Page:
After all, these were the logical alternative timelines. Would she have been happier, more fulfilled, or more respected if she had chosen a different path? She looked into Wendy’s beautiful crystal blue eyes, then at her loving family, all staring at her expectantly. They had all been so supportive, especially Joe. He had “gone back” last year, when he turned 75. Kathryn had never asked him what he had changed. Only naive, innocent children ever do that. But he was not the same afterwards. Nobody else seemed to notice, but after being married to him for over 50 years she knew he was affected, at least sub-consciously. Maybe it was regret, maybe it was only her imagination. Kathryn couldn’t be sure. But it made her wonder why everybody was obsessed with going back. Maybe 90% of the people confirmed they had made the right decision, and 10% didn’t. Maybe it was 50-50. You either climb out of the chamber no better off than when you went in, or you had a lifetime of regret to deal with. It seemed like there was nothing to gain, but an awful lot to lose.

Kathryn wrapped her arms around Wendy, and stood up. “Yes, honey. I’ve decided to change…nothing.” Hugging Wendy like a life preserver, Kathryn left the waiting room, and headed home, content in the knowledge that she had made all the right decisions, including this one.

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Author : Robert Niescier

We didn’t know what to think when we first saw it. The case, shiny as a mirror, surviving down in the bottom of the ocean God only knows how long, resting in the shadow of some strange underwater mountain. We had never seen anything like it.

I caressed the rectangular box gently, searching for a button, a clip, any sort of seam that might signify a way to reveal the contents inside. Finding nothing, I placed it back down onto my desk and sighed. Three days, and still no luck. Our submergible had only a few days worth of fuel left, and it would be months before we’d be able to return.

I looked out at the inky blackness of the ocean floor, at the ominous jagged mountain reaching up towards the deep blue ocean sky, and placed my palm flat on the case, expecting to feel the chill of metal on flesh but instead a very warm tingle began to crawl through my fingers. My eyes shot down at the case and found that it had begun to glow red, like heated metal. I struggled to move my hand away but only succeeded in sinking it deeper into the mercurial shimmer of the red-hot case, the heat rising farther and farther up my arm, sinking behind my eyes and into my brain. I blacked out.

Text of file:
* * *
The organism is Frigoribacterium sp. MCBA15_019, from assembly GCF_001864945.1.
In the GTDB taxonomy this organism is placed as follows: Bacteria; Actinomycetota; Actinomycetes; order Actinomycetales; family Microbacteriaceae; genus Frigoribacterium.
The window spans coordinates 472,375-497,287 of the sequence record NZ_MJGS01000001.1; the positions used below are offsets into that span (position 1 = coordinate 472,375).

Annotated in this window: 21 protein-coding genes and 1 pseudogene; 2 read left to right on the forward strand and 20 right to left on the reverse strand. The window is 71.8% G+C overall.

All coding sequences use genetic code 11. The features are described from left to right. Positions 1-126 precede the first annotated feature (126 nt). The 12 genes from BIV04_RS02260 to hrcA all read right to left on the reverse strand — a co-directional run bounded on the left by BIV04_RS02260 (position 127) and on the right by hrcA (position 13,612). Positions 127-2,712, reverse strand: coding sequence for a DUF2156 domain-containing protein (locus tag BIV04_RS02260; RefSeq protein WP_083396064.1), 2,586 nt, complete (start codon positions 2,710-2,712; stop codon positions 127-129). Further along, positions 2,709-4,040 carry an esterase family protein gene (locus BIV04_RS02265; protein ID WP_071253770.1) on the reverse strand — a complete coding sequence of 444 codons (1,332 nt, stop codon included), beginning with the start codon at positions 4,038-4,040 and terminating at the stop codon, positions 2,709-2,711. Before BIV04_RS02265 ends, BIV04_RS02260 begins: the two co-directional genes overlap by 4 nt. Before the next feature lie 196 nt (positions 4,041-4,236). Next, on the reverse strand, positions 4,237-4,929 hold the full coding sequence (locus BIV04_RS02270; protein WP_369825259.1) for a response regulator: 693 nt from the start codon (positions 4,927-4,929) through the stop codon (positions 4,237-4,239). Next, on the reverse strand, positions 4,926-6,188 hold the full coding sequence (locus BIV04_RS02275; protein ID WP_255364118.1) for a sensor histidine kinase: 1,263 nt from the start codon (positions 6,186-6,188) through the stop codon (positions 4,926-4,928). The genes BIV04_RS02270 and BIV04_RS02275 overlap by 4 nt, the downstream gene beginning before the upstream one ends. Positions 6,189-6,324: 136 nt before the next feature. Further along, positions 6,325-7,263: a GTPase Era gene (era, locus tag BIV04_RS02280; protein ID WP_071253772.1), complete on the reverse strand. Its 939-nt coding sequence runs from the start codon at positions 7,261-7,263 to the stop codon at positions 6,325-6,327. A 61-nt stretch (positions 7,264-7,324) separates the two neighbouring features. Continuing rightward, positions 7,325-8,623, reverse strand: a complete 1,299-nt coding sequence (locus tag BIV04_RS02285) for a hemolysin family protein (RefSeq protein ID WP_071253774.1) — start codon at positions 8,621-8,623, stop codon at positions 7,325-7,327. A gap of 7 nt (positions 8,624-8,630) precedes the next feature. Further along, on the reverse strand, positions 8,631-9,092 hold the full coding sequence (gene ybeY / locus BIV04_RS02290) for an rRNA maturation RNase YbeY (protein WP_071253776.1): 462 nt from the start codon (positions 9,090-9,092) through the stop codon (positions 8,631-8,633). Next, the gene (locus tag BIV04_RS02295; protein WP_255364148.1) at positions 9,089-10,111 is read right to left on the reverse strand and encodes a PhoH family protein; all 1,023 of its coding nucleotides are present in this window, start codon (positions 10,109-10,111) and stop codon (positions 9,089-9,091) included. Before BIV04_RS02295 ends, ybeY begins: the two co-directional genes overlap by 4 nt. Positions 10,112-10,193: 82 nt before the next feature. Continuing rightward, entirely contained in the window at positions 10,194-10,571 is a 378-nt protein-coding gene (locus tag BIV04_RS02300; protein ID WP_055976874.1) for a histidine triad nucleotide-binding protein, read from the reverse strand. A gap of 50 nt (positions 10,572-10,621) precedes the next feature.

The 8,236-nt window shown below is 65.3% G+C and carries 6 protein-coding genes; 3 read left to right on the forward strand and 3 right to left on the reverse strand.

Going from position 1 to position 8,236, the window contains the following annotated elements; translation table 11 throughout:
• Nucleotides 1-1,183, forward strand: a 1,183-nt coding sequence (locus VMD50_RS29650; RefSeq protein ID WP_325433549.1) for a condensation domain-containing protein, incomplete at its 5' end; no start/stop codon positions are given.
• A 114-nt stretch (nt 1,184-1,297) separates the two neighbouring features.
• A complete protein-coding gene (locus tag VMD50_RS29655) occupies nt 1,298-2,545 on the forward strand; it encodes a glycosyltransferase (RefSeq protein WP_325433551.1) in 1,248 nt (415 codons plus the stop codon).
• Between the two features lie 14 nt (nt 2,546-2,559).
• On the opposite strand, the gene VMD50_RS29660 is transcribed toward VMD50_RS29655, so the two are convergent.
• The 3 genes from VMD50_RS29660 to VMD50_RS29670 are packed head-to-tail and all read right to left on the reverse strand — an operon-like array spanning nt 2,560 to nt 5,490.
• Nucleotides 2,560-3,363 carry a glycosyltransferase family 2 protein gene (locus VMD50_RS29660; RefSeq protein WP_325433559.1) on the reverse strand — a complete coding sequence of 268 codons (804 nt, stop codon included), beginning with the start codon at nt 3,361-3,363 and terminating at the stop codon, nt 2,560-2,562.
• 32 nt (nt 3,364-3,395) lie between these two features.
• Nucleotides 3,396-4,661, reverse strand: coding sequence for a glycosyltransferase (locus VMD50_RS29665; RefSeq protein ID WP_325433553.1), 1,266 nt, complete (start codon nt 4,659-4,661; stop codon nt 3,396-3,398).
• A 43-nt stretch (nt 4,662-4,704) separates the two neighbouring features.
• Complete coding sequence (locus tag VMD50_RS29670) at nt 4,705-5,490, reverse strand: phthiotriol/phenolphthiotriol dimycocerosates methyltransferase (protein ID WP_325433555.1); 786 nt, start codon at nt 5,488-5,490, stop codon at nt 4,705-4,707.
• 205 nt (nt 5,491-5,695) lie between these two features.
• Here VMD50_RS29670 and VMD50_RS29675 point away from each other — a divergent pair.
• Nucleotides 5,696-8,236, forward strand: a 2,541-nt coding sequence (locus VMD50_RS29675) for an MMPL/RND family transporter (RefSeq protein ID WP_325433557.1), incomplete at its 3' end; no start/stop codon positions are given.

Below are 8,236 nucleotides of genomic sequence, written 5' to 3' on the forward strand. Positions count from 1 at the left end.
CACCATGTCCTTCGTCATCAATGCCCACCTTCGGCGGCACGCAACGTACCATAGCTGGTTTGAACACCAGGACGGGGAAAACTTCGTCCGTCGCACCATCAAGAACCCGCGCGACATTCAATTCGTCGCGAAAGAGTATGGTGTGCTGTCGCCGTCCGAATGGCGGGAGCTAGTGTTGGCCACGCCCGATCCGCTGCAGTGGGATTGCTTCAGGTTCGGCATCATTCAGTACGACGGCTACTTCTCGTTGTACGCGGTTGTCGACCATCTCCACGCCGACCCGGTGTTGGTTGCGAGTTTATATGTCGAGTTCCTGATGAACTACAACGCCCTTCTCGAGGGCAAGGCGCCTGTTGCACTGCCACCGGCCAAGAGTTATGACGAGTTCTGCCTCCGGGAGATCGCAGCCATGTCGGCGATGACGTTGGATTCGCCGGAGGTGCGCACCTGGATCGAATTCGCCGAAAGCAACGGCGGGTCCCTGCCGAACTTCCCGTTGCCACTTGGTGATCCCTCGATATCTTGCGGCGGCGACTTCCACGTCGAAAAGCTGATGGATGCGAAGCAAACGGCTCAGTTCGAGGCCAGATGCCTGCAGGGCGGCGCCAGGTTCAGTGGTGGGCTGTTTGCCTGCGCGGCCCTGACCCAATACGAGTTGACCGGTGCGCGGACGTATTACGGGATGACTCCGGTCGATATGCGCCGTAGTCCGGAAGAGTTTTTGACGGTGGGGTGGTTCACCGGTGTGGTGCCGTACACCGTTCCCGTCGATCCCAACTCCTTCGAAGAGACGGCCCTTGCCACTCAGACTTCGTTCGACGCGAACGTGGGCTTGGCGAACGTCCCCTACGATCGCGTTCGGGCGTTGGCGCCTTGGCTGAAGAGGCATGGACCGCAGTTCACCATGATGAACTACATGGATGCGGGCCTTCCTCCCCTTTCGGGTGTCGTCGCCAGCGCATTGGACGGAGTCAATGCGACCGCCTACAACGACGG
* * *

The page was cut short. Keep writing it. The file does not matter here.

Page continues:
Cheers exclaimed in a foreign tongue rang out all around me, and I opened my eyes to find myself in the midst of a vast celebration. People dancing, laughing, screaming, pointing. A grand tower stretched towards the sky in front of them, so high it seemed to touch the heavens above.

Their cries abated as a vibration shook the ground beneath their feet. All stood still, their eyes transfixed on the bottom layer of the tower as it began to radiate a sky-blue glow; climbing story after story until the whole structure was ablaze, shining like the sun against a pale sky.

A loud BOOM echoed through the air as the light rose to the top of the tower, a pinpoint barely visible from the ground. Fervent cheers rose, then fell as winged men exploded like fireworks out from the top and poured down onto the crowd. No one ran, not until the first round of innocents was slaughtered by the angelic warriors.

I turned and dashed away, and found myself face-to-face with an old man, holding a shiny metal case like a refugee mother holding her child.

The history of our world.

Thirty years have passed since the history, the knowledge of our true ancestors was implanted into my mind. Into all of our minds. Conflicts have ceased. Cities have prospered, and risen up like leaves of grass on an open field. We are a people of one flag, one language, one ideal.

We are going to build the tower again, but this time things will be different. The weapons from the wars still work. We will be ready for Him this time.

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Something In My Eye

Author : Chris Court-Dobson

“Stop, there’s something in my eye.”

The spore had crash landed in his eye, and people were emerging. Light was blotted out as he rubbed, but the people were unharmed.

“I think its gone.”

The people had nuclei, flagella, membranes, thoughts, emotions, roles and beliefs. They screamed as bacteria engulfed the stragglers, but through their superior intelligence fought them off and then captured them. They began to farm the bacteria for their rich cytoplasm, then they began to build.

“My right eye is itchy, I hope its not infected.”

A city made of calcium grew out of ocean of tears. Bacteria swam in pens before their slaughter. The people were prosperous, but could not remember their home, the long journey in the spores had robbed them of that.

“Doctor will I be ok?”

“It’s just an eye infection, drop this in your eye.”

Deadly chemicals fell from the sky, but the people prevailed and reinforced their stronghold. Soon their civilization grew to encompass the entire ocean, except the middle where the ocean floor was dark, this was considered a holy place.

“It’s getting worse, it looks terrible.”